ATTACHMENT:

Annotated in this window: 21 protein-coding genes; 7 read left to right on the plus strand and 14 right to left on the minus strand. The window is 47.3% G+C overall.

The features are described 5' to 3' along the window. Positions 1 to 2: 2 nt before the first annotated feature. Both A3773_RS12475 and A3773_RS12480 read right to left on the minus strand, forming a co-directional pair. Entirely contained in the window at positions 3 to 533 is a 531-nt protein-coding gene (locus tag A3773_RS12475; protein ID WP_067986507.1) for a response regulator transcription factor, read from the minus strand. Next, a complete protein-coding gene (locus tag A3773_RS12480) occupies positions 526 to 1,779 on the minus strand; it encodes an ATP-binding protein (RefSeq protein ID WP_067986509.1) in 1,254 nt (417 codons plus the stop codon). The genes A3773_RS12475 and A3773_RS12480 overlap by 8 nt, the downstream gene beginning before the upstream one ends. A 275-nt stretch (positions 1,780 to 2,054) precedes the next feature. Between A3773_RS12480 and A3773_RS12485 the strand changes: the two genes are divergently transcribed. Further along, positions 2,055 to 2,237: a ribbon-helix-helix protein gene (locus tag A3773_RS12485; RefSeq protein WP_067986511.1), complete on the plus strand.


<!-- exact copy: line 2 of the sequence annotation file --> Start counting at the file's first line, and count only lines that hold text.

The features are described 5' to 3' along the window. Positions 1 to 2: 2 nt before the first annotated feature. Both A3773_RS12475 and A3773_RS12480 read right to left on the minus strand, forming a co-directional pair. Entirely contained in the window at positions 3 to 533 is a 531-nt protein-coding gene (locus tag A3773_RS12475; protein ID WP_067986507.1) for a response regulator transcription factor, read from the minus strand. Next, a complete protein-coding gene (locus tag A3773_RS12480) occupies positions 526 to 1,779 on the minus strand; it encodes an ATP-binding protein (RefSeq protein ID WP_067986509.1) in 1,254 nt (417 codons plus the stop codon). The genes A3773_RS12475 and A3773_RS12480 overlap by 8 nt, the downstream gene beginning before the upstream one ends. A 275-nt stretch (positions 1,780 to 2,054) precedes the next feature. Between A3773_RS12480 and A3773_RS12485 the strand changes: the two genes are divergently transcribed. Further along, positions 2,055 to 2,237: a ribbon-helix-helix protein gene (locus tag A3773_RS12485; RefSeq protein WP_067986511.1), complete on the plus strand.